Benefits of trading ETFs

TradingPub Admin | March 14, 2013

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If you are looking to learn more about exchange-traded funds (ETFs), which have been generated significant visibility and robust inflows since being created in 1993, here are some quick pointers that can help.

ETF basics
An ETF is a stock certificate that provides the purchaser with exposure to an underlying bundle of assets. For example, the first fund of this type ever created was the Standard & Poor's Depositary Receipt.

This ETF was created by State Street Global Advisors and offers buyers exposure to the individual stocks contained in the S&P 500 Index, according to Yahoo Finance. By purchasing a share of this ETF, which trades under the ticker symbol SPY, you can quickly invest in this group of blue-chip equities.

Trading characteristics
These financial instruments differ from mutual funds in that they are traded like stocks. Whereas mutual funds are priced once during a trading session, ETFs are traded continuously. These financial instruments can be traded intraday, or in other words in the middle of a regular session.

This can prove advantageous, as you can profit from short swings in assets that happen in the same day. For example, let's say you think that the blue-chip S&P 500 will surge today due to the release of news that will make markets more bullish. You can buy an ETF to easily obtain exposure to this group of stocks early in the session, and then sell the financial instrument later in trading.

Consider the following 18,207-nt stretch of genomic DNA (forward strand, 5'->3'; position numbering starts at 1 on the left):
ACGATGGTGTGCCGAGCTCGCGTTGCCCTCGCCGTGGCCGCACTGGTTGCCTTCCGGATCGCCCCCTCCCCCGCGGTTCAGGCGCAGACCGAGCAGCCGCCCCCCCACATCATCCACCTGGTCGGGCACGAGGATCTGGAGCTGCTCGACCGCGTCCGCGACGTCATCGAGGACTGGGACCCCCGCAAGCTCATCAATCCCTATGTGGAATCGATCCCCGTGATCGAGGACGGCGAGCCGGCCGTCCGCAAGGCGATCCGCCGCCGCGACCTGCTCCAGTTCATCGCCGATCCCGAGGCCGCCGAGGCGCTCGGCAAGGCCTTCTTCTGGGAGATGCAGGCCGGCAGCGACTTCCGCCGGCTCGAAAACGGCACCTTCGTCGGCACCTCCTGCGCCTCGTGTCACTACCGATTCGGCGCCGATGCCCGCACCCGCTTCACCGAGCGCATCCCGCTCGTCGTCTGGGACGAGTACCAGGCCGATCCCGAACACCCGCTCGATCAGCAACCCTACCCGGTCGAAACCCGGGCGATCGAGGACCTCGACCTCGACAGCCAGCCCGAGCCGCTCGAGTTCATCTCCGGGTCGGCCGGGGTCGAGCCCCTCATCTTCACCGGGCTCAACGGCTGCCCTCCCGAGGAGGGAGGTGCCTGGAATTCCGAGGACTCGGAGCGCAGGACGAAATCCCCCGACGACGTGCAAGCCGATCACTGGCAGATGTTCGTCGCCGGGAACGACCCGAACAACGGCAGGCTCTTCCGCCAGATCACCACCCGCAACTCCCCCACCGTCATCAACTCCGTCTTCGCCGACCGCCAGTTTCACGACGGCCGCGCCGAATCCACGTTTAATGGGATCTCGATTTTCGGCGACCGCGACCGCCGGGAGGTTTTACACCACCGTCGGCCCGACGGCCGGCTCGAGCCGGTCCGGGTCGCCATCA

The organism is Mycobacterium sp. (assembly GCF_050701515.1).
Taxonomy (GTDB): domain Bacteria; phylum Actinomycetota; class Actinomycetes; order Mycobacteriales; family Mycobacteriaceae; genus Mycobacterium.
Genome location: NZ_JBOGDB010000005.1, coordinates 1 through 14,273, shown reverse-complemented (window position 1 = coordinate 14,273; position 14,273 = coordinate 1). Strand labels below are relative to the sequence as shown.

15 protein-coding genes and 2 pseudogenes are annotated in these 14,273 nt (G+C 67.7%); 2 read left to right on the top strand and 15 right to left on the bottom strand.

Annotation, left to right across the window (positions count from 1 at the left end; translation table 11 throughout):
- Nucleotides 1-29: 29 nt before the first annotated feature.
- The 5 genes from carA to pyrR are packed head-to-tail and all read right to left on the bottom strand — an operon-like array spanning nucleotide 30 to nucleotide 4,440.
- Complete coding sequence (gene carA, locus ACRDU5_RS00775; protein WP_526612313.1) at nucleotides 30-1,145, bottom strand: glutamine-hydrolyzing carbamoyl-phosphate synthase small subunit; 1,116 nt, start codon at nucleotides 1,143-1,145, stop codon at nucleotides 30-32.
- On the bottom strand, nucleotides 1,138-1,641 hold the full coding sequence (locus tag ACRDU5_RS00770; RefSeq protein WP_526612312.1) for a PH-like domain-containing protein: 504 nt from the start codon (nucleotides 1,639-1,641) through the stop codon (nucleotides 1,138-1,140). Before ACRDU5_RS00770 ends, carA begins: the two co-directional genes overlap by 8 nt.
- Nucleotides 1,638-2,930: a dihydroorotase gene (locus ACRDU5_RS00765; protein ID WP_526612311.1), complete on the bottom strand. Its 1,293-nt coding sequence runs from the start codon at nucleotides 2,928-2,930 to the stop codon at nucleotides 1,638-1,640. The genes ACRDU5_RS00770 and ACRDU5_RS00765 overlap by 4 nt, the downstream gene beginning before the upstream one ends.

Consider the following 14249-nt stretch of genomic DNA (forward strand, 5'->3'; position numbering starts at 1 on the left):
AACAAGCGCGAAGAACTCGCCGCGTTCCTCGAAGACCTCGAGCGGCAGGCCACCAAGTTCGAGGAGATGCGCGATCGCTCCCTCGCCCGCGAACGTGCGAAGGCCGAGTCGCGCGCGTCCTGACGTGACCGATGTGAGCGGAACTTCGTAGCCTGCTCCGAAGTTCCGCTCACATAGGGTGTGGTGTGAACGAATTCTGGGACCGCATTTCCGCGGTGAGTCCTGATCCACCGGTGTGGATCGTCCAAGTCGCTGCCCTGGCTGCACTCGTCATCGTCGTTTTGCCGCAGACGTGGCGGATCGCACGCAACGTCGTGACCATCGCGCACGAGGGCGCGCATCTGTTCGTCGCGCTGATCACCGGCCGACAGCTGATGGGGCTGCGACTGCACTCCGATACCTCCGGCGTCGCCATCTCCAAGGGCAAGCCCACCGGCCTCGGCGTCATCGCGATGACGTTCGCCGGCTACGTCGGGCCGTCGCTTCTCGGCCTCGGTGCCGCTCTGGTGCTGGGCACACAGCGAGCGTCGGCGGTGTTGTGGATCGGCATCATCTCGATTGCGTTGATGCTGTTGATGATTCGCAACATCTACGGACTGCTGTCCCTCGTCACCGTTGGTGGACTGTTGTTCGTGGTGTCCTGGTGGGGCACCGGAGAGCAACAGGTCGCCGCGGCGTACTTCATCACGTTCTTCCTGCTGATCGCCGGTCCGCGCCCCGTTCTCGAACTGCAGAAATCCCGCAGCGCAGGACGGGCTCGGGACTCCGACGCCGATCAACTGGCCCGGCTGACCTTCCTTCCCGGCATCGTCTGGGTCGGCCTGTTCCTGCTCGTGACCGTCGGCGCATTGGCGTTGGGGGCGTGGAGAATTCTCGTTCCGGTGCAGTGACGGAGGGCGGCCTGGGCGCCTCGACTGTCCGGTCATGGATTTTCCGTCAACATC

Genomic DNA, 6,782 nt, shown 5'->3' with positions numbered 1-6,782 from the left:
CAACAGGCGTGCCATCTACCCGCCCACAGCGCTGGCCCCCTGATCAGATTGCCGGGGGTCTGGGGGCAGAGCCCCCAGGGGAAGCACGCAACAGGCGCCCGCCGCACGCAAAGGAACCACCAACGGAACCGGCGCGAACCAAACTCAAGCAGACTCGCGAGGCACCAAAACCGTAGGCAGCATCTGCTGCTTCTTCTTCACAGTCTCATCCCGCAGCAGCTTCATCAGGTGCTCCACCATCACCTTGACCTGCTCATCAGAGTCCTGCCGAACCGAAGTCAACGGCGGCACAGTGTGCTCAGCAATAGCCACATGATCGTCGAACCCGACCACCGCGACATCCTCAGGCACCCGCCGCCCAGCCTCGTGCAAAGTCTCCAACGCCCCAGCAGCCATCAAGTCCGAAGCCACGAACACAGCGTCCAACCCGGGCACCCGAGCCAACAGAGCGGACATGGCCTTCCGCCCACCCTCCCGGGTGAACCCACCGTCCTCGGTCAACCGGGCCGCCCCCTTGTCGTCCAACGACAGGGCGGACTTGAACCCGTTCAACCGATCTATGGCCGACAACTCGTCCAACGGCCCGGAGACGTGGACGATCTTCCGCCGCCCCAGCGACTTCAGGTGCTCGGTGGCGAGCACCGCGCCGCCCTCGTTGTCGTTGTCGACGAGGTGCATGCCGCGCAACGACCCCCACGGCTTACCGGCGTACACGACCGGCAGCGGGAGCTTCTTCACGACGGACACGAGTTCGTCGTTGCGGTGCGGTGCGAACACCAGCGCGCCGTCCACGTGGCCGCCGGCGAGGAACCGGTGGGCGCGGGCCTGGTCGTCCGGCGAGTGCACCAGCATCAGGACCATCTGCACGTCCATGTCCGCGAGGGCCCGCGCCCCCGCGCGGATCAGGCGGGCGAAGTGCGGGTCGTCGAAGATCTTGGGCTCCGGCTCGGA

In addition, you have the ability to both short sell these financial instruments, and take long positions on them. These represent more advanced trading strategies you can use to speculate on the future value of the asset markets.

Low expenses
One factor that has drawn many investors to ETFs is their low expenses, ETF Trends reports. Unlike mutual funds, which pay a team of individuals to actively buy and sell assets, most of these securities passively track indices - for example the S&P 500. Since they do not require a management team, they come along with lower costs.

InvestorGuide reports that another benefit of the financial instruments is that before you actually acquire any shares of the ETF, all commissions, management and operating fees will be deducted first. The same process exists for mutual funds, but since these financial instruments are actively managed, anyone buying them ends up with fewer shares than they would if they alternatively put the same amount into ETFs.

At the end of the day, the financial instruments carry an average expense ratio between 0.1 percent an 0.7 percent per year.

Tax efficiency
Another major draw of ETFs is the tax efficiency that they offer. Mutual funds make frequent trades, which generate short-term capital gains. These come along with higher tax rates than long-term capital gains, according to ETF Trends.

Those investors who hold substantial amounts of these funds have the ability to obtain in-kind redemptions, which means that they have the ability to exchange their ETFs for the underlying equities they represent.

If you are looking to construct a portfolio and invest over the long term, it is important for you to obtain diversification. What this idea means is not putting all of your eggs in one basket. InvestorGuide notes that if you are looking to invest using a longer period, you may want to change the general riskiness of your portfolio, and you can do this far more easily by using ETFs to rapidly change your asset allocation.

If you want more information on the asset markets such as stock trading education, you can find it available through TradingPub, home to some of the top investors and traders in the industry.